Saving Tips for Your Budding Travel Funds

Saving Tips for Your Budding Travel Funds

A new year has come and with it resolutions to do more, eat less, and hopefully travel a little (or a lot!) I’ve highlighted my top ways to save your travel funds so you can hit the road, but I knew there had to be more ideas out there I had missed. I asked a few traveling friends to chime in with one tip to maximize your money before and while you are on the road.

Michelle from Wandermom: Plan ahead! If you choose to visit a destination months in advance, you have time to research prices for flights, hotels and other travel services. You will quickly get a sense for typical prices at that destination and that can be powerful information because it allows you to determine whether any deals or special offers you find are really good value or not. Read more… 5 Tips for Family Travel Budgeting in Difficult Economic Times

Linda from Travels with Kids:  Start collecting smashed pennies as your family’s souvenirs. They only cost 51 cents, and take up no space in your suitcase.

Allison from Tips for Family Trips: We have a jar that reminds us what we are saving for. In addition to putting some money away in a savings account every month, we add all of the change we find on the dresser, in the couch and in the laundry to the jar. Read more… Travel Savings Jar.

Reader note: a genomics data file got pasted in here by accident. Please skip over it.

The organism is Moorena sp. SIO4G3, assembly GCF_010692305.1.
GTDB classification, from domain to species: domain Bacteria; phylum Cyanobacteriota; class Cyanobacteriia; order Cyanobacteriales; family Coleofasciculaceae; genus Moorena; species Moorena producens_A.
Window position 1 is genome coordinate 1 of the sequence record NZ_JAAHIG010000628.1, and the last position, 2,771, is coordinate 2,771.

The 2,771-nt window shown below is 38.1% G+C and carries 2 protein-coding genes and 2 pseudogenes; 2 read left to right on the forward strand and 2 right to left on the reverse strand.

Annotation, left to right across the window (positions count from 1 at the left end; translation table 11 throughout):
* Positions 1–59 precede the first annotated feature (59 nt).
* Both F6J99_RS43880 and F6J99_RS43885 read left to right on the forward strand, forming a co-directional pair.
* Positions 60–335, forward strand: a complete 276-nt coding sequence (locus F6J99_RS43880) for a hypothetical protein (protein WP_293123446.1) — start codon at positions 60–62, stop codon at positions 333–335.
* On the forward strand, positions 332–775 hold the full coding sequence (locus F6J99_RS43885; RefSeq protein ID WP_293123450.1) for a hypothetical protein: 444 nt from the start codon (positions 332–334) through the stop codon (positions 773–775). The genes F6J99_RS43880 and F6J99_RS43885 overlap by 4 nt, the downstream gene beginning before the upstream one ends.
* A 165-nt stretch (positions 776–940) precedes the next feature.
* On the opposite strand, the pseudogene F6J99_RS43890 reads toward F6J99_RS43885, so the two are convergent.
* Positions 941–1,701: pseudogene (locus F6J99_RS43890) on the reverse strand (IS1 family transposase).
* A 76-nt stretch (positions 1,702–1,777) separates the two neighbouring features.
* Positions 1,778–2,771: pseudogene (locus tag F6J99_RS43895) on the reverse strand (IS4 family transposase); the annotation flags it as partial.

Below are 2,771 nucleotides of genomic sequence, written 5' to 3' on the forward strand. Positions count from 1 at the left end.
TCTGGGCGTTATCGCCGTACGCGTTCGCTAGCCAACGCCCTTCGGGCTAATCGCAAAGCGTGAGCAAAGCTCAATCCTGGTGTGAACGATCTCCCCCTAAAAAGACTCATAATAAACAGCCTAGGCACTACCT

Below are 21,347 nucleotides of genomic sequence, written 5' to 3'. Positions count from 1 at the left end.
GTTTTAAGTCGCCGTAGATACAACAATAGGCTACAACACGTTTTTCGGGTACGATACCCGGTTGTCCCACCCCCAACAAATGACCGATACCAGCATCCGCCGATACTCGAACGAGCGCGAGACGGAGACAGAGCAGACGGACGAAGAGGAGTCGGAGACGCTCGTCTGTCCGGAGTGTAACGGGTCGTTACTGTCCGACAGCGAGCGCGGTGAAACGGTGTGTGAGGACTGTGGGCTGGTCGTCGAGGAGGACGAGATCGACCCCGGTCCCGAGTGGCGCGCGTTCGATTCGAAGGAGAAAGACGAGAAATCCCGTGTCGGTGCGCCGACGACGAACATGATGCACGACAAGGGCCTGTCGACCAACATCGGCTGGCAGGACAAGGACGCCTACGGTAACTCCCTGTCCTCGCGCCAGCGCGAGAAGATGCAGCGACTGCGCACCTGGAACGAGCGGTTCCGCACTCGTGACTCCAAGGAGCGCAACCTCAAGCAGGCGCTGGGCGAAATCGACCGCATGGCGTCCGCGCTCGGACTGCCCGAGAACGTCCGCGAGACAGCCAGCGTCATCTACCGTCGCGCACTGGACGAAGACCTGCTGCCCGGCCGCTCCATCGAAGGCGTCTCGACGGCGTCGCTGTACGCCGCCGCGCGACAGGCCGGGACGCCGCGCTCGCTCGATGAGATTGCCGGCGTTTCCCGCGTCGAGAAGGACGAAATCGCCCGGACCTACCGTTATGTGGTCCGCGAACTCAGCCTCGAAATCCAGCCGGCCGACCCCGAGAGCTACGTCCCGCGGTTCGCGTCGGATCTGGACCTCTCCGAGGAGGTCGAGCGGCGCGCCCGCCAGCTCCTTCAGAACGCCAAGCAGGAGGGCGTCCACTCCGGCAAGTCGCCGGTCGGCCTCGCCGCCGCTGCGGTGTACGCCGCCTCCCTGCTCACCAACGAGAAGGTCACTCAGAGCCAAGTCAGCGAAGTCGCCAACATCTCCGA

Jenna from This is My Happiness: We cut out one monthly expense. Nowadays with the evolution of technology, it’s easy to find ways to cut down or cut out cable bills, phone bills, subscriptions, etc. If we find a couple of those monthly bills to cut out every month, the savings really add up!

Another idea…we have 2 dogs and used to have to pay someone to housesit (or pay a lot to kennel them, which we didn’t like). Even though we paid a young woman just a little every day, it really added up! We decided that we’ll never do that again, so we started asking around and very quickly found someone to housesit for free, wanted a quiet place to stay a while.

Another way to save is to add stops onto flights so you get 2 trips out of one set of airplane tickets.

A final one is to rent out your house when you are gone. We have cousins who rent out their house on Airbnb every time and even if it doesn’t get rented the whole time, they make some money. They live in a much cooler location than I do, though.